'Growing' Gaspee celebration comes to fiery end

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Like clockwork, flames licked the steel cutout of the Gaspee, burning its sails. It was 4 p.m. Sunday and it was the official conclusion to the 52nd annual Gaspee Days celebration.

It also brings down the curtain on Jerry Peshka’s presidency not that he walked off the job as soon as a city fireboat extinguished the fire and steel raft built by Blount Marine in 1972 as a gift to the Gaspee Days Committee was secured to the dock at the Aspray Boathouse. The raft even has a tow hitch and wheels so it can be easily hauled out of Pawtuxet Cove and put in storage for the next celebration.

As has been the practice for at least 35 years, assistant Harbor Master Bill Plumb ferried the burning party – it’s included Scott Avedisian for as long as he’s been mayor – to the raft. It hasn’t always burned as they wished with numerous attempts and even lighted flares failing to ignite accelerants in the trough running around the cutout. This year was different.

“This was one of the better ones. It was a pretty fire,” said Plumb. The sails were quickly consumed by the flames surrounding the ship’s silhouette with the British colors being spared the indignity.

This year also saw some new developments for Gaspee. In Peshka’s words, “It’s growing and growing.”

This year’s road race that precedes the parade saw a record 1,640 runners. The race, along with the arts and crafts festival held on Memorial Day weekend, are major fundraisers for the celebration with a budget of $160,000. Peshka notes there were additional vendors this year as well as a couple more parade units. The Bristol 4th of July Committee with committee member Anthony Mederos in the lead marched in Saturday’s parade. Peshka said there’s growing cooperation between the two groups and opportunities to work together and save on expenses.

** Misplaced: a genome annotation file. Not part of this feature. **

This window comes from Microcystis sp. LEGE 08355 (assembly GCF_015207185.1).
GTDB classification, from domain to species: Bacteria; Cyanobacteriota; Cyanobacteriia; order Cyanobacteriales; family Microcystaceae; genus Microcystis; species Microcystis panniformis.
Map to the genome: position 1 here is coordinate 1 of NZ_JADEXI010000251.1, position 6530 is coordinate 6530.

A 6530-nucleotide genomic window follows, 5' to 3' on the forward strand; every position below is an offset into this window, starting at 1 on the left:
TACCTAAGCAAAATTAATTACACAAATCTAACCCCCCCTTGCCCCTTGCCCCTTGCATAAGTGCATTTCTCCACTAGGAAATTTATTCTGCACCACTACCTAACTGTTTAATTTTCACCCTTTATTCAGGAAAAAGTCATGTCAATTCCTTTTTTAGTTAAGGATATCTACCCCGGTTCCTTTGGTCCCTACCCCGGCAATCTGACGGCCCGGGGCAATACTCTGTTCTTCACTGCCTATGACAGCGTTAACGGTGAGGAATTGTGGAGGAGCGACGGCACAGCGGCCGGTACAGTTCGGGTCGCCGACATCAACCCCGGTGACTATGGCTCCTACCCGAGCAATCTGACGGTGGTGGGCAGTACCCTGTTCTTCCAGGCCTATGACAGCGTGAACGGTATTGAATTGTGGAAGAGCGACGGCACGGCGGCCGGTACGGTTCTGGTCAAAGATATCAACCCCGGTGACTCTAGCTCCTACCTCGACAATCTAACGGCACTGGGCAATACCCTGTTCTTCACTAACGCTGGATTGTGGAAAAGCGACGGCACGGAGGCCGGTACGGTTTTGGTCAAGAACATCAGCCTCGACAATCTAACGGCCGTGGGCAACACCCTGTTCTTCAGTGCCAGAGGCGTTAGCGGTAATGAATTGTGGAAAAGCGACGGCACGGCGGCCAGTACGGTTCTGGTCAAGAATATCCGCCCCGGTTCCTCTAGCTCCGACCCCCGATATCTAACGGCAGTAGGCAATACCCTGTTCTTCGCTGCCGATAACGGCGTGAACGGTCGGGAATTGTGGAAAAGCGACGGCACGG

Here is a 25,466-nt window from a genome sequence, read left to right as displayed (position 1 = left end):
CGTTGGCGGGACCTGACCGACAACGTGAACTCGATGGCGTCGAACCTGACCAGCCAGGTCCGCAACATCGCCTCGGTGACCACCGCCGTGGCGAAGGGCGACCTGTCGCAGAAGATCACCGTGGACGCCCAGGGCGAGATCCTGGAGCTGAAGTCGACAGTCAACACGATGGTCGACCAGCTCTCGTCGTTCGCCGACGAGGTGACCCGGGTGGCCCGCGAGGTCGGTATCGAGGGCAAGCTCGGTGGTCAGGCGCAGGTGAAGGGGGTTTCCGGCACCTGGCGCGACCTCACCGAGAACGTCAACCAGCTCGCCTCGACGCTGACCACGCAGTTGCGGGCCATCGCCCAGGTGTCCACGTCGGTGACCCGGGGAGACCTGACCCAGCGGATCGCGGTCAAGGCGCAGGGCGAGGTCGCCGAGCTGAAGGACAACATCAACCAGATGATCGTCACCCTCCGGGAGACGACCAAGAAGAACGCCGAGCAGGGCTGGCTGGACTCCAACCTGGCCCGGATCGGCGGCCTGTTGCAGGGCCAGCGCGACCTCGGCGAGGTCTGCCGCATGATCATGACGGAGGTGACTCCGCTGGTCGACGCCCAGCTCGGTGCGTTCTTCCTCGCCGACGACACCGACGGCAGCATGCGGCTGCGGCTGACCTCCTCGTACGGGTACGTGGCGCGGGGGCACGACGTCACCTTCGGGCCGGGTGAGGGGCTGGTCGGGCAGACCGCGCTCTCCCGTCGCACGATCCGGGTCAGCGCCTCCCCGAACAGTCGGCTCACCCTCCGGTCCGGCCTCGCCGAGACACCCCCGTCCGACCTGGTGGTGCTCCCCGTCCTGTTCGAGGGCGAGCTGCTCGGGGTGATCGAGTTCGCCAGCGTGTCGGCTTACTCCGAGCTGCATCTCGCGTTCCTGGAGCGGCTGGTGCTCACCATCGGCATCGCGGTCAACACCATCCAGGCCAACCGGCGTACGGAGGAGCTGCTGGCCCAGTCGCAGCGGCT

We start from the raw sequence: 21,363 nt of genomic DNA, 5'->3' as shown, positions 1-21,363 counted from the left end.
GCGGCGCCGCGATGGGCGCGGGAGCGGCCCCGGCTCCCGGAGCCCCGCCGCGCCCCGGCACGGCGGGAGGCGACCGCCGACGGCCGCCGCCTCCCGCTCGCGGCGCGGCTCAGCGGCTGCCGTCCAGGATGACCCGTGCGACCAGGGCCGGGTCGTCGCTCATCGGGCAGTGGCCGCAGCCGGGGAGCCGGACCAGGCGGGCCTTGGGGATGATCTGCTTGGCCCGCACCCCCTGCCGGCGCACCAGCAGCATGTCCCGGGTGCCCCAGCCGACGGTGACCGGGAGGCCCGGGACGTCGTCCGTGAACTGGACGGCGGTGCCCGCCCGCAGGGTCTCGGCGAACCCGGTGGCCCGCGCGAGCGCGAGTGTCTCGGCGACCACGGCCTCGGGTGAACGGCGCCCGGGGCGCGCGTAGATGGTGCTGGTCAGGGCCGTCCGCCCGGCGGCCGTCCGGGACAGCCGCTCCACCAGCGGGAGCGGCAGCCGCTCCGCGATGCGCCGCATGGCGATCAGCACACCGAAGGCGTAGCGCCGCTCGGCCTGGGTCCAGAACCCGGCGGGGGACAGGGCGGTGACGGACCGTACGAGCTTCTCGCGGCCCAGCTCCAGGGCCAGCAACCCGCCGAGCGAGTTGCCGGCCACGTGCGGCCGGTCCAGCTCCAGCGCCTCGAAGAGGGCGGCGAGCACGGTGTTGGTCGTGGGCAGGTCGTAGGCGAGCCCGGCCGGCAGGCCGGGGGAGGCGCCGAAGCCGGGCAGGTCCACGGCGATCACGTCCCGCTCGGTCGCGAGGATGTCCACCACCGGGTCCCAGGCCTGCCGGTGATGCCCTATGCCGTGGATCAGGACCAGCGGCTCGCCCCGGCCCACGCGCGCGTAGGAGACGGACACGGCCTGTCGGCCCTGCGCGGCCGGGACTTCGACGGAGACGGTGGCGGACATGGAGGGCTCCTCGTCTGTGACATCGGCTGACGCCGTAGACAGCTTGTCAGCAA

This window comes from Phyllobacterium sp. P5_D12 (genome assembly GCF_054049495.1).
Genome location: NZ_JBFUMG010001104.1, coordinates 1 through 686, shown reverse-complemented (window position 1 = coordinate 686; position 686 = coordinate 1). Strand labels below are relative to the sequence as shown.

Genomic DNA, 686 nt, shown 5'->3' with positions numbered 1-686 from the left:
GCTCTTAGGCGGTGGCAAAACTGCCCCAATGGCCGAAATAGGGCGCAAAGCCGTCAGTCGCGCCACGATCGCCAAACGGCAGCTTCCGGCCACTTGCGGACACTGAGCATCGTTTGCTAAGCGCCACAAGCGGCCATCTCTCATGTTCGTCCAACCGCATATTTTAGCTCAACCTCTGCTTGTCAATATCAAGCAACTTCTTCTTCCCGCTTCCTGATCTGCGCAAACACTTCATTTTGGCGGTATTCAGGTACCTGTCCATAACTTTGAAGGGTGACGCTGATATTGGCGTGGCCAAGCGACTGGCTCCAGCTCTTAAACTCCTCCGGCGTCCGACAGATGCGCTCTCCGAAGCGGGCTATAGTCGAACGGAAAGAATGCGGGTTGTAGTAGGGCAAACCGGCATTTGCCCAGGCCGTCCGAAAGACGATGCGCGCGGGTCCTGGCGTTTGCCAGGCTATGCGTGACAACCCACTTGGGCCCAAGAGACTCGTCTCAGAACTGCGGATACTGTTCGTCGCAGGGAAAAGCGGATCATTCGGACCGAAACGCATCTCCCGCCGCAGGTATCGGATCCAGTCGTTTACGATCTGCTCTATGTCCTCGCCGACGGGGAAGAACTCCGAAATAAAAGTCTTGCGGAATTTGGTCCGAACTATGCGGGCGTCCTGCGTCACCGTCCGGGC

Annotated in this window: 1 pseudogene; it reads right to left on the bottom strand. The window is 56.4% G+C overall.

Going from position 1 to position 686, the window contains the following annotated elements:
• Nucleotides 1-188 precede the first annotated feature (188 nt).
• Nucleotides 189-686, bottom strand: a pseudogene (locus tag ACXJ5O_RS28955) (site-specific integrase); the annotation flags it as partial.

Feedback from those who marched in this year’s parade is that there were more spectators than usual. Chairs started appearing on both sides of Narragansett Parkway early in the week as people staked out their preferred spots.

The parade also lasted longer than usual, not because of the crowds but rather a couple of incidents that brought the line of march to a halt. Soon after the first division arrived at the Pawtuxet Bridge, a man who reportedly had forgotten to take his medication and not recently eaten passed out. The line of march halted so that a rescue could reach the location and provide assistance. Then, said Peshka, another man “wanted to pick a fight with police…and that didn’t work out [for the man].”

The respite provided spectators and marchers to mingle and simply to take in a great day.

Peshka was pleased how things turned out and especially to see momentum building for the celebration.

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